It’s a good idea to check the list of THATCamps to see whether there are other THATCamps being held near yours at the same time: you probably don’t want your THATCamp to compete for participants with another THATCamp. It’s also a good idea to see what’s on the Digital Conferences Calendar on the date you’re thinking of, but in that case you may decide to plan your THATCamp near another event so that participants can go to both. Also, in recent years several program committees of traditional scholarly meetings have decided to have a THATCamp in conjunction with their conference, usually as pre-conference events, and this page has tips on coordinating a THATCamp with a scholarly meeting.
Why THATCamps make good pre-conference events
Attendees report that these pre-conference THATCamps allow for increased collegiality and collaboration within the sometimes lonely space of a big scholarly conference; make it possible to talk about current topics, due to the unconference format’s flexibility, while also allowing for a more focused set of discussions than at a regional THATCamp; and facilitate contact between current members of the organization and non-members from the local area who are interested in the subject at hand (sometimes resulting in recruitments of new organization members).
Examples of THATCamps as pre-conferences
- THATCamp Museum Computer Network, 2011
- THATCamp National Council on Public History, 2011
- THATCamp American Society for Eighteenth-Century Studies, 2012
- THATCamp American Historical Association, 2012
- THATCamp Digital Humanities and Libraries, 2012
- THATCamp Modern Language Association, 2013
- THATCamp College Art Association, 2013
Tips on THATCamps and scholarly meetings
Given the new popularity of the unconference-alongside-the-conference model, a few tips on the best way to schedule and hold these THATCamps may come in handy.
Scheduling: Past experience has shown that holding your THATCamp as a one-day affair, immediately previous to the regular conference, is best. Making the THATCamp any longer than a day can result in conference overload; scheduling a THATCamp in competition with regular conference sessions can mean poor attendance. If you wish to hold workshops at your THATCamp, as well as sessions (a goal that usually leads to two-day THATCamps), it’s possible to create a workshop “track” that can run alongside the sessions.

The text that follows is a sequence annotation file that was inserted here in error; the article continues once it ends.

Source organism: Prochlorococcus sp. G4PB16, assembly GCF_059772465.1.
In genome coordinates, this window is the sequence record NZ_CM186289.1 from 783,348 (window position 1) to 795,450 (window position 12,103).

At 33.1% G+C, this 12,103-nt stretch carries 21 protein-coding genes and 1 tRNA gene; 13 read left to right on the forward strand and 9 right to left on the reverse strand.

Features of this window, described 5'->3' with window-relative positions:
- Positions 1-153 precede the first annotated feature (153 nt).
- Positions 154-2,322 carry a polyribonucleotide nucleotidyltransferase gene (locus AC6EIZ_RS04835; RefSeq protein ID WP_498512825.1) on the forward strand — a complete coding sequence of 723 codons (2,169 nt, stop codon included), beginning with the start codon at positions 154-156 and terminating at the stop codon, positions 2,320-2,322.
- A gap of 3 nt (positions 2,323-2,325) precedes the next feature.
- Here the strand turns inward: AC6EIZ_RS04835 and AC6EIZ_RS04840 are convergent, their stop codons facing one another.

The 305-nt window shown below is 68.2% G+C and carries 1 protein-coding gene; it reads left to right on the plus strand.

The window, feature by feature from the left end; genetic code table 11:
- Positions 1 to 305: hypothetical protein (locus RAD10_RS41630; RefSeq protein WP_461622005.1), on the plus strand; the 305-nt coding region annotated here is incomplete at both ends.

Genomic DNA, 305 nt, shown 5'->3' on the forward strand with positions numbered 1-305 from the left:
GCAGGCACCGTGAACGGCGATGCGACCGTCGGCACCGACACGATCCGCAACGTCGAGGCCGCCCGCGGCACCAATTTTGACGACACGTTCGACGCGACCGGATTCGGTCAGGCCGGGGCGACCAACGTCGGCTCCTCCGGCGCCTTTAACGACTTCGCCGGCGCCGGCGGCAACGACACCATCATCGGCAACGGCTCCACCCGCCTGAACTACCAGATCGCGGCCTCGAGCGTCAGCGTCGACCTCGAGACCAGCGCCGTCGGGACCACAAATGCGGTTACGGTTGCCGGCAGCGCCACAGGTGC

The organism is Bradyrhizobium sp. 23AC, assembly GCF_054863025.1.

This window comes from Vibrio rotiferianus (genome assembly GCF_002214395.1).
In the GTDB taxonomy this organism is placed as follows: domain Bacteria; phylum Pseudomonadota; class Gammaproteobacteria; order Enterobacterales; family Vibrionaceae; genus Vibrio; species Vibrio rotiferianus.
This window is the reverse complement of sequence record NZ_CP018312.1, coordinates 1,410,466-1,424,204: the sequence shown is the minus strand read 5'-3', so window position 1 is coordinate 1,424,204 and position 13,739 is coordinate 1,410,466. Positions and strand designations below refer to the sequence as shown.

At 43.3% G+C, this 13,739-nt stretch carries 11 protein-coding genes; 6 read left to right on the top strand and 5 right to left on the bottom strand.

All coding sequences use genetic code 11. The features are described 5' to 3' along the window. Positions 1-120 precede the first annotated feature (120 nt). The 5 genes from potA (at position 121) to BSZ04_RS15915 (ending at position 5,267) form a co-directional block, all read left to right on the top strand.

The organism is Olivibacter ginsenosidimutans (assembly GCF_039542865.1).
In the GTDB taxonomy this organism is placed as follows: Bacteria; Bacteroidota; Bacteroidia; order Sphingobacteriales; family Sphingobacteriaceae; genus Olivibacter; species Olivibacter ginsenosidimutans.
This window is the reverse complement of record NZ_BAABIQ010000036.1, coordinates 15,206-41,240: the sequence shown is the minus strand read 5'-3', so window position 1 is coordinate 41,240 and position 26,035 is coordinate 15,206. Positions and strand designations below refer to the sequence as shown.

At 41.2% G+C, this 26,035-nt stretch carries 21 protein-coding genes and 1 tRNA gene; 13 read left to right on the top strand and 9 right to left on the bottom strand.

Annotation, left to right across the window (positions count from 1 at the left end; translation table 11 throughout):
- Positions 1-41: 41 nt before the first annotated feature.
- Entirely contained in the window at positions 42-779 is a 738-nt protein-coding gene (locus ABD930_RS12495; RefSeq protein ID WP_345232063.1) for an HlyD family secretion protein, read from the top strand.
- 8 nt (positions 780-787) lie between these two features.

Planning: Scholarly associations interested in holding THATCamps should make sure that at least one person who’s been to an unconference is involved in the planning. Ideally, the THATCamp organizers should include at least one or two members of the organization’s program committee, alongside a few local scholars/students/professionals/THATCamp junkies. Remember that, according to THATCamp rules, you can’t charge more than a $30 fee, and you have to throw the doors open to everyone, not just members of your organization. (In practice, many attendees will tend to be organization members.)
Location: THATCamps need at least 4-5 breakout rooms, all with wifi, and preferably also with projectors. As we advise to those securing a location for a “regular” THATCamp, remember that paying a hotel, like the conference hotel, to provide space can be prohibitively expensive. It’s better to try to locate a nearby university or library or sympathetic company to provide space (then, of course, to provide your attendees with copious directions to help them navigate between the main conference location and the THATCamp site).
Attendance: Make sure that registrees know that they should plan on spending the whole day at the THATCamp. Put up a blank schedule with placeholders for the sessions, breaks, etc, so that people know when things will take place. Emphasize the fact that, for a short THATCamp like this one, showing up at the morning scheduling session is particularly important. Be particularly direct about the participants’ responsibility to to propose sessions.